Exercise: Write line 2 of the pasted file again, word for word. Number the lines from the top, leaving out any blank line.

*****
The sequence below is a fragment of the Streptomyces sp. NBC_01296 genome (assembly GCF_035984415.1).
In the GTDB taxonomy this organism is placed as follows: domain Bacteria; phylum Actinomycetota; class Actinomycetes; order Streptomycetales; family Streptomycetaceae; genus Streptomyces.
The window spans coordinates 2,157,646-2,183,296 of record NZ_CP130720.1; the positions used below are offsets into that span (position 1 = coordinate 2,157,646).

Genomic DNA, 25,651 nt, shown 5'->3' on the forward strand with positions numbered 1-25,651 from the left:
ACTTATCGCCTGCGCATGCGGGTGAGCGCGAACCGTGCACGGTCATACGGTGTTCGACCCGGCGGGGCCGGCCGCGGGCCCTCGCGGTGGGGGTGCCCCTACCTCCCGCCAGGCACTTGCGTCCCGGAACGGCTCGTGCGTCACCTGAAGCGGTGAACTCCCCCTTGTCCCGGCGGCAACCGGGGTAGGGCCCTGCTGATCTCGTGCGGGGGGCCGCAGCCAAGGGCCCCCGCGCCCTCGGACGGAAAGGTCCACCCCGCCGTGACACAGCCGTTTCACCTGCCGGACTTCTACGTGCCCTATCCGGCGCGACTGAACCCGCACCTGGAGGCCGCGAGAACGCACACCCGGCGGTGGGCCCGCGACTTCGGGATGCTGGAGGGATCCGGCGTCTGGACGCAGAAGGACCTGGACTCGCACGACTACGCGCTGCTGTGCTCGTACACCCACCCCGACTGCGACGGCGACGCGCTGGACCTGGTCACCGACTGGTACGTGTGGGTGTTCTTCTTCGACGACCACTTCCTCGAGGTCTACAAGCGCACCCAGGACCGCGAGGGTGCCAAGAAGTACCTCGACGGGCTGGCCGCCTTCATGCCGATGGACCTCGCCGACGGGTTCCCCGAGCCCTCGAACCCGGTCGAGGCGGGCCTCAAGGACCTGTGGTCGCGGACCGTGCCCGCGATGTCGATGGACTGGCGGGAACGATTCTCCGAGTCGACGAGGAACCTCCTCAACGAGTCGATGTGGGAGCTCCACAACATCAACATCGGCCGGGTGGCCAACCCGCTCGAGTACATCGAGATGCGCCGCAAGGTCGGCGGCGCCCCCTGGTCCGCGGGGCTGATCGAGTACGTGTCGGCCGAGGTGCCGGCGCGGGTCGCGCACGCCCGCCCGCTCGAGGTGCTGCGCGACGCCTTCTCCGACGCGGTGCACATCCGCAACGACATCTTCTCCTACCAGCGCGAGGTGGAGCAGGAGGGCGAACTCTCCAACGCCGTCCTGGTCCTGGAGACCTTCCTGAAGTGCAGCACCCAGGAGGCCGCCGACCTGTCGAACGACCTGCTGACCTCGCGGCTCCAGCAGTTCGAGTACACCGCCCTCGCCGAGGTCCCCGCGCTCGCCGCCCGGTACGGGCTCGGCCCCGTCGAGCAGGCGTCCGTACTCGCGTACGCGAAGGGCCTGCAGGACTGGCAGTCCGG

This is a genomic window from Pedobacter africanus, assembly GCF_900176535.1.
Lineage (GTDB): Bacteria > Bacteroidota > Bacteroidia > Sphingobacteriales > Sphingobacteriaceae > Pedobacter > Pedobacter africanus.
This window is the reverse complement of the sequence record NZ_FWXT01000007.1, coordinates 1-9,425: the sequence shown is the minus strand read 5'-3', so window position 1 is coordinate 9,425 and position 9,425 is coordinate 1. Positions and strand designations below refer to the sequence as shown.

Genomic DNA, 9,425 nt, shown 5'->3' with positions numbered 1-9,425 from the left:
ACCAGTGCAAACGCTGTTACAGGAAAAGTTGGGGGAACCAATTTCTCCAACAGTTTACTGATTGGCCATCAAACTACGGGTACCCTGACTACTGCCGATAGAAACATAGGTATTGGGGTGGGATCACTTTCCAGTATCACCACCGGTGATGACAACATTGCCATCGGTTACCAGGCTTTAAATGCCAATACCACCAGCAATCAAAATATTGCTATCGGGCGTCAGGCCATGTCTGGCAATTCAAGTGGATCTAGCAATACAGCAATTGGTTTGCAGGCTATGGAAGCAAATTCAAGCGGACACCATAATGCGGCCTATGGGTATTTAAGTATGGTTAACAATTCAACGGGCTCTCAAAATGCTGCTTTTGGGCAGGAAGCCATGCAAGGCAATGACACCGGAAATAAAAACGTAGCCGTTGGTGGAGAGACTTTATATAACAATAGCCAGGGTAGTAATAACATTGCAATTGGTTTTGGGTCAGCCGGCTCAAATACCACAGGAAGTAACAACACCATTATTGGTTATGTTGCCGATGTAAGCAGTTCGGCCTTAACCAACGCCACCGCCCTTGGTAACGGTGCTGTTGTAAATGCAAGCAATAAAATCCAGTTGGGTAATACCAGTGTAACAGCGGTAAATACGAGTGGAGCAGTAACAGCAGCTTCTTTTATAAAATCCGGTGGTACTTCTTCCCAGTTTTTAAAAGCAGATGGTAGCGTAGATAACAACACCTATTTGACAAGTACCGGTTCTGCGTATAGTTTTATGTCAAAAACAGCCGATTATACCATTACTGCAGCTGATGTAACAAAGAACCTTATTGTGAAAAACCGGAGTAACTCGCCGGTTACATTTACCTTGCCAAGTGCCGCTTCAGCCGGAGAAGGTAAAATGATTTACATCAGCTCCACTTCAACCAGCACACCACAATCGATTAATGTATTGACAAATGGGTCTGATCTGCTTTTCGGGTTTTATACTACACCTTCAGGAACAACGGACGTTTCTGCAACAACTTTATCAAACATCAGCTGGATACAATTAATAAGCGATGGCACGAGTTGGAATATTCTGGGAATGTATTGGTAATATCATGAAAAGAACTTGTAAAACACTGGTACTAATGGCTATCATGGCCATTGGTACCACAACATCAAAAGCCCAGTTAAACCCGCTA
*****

In the GTDB taxonomy this organism is placed as follows: domain Bacteria; phylum Actinomycetota; class Actinomycetes; order Streptomycetales; family Streptomycetaceae; genus Streptomyces.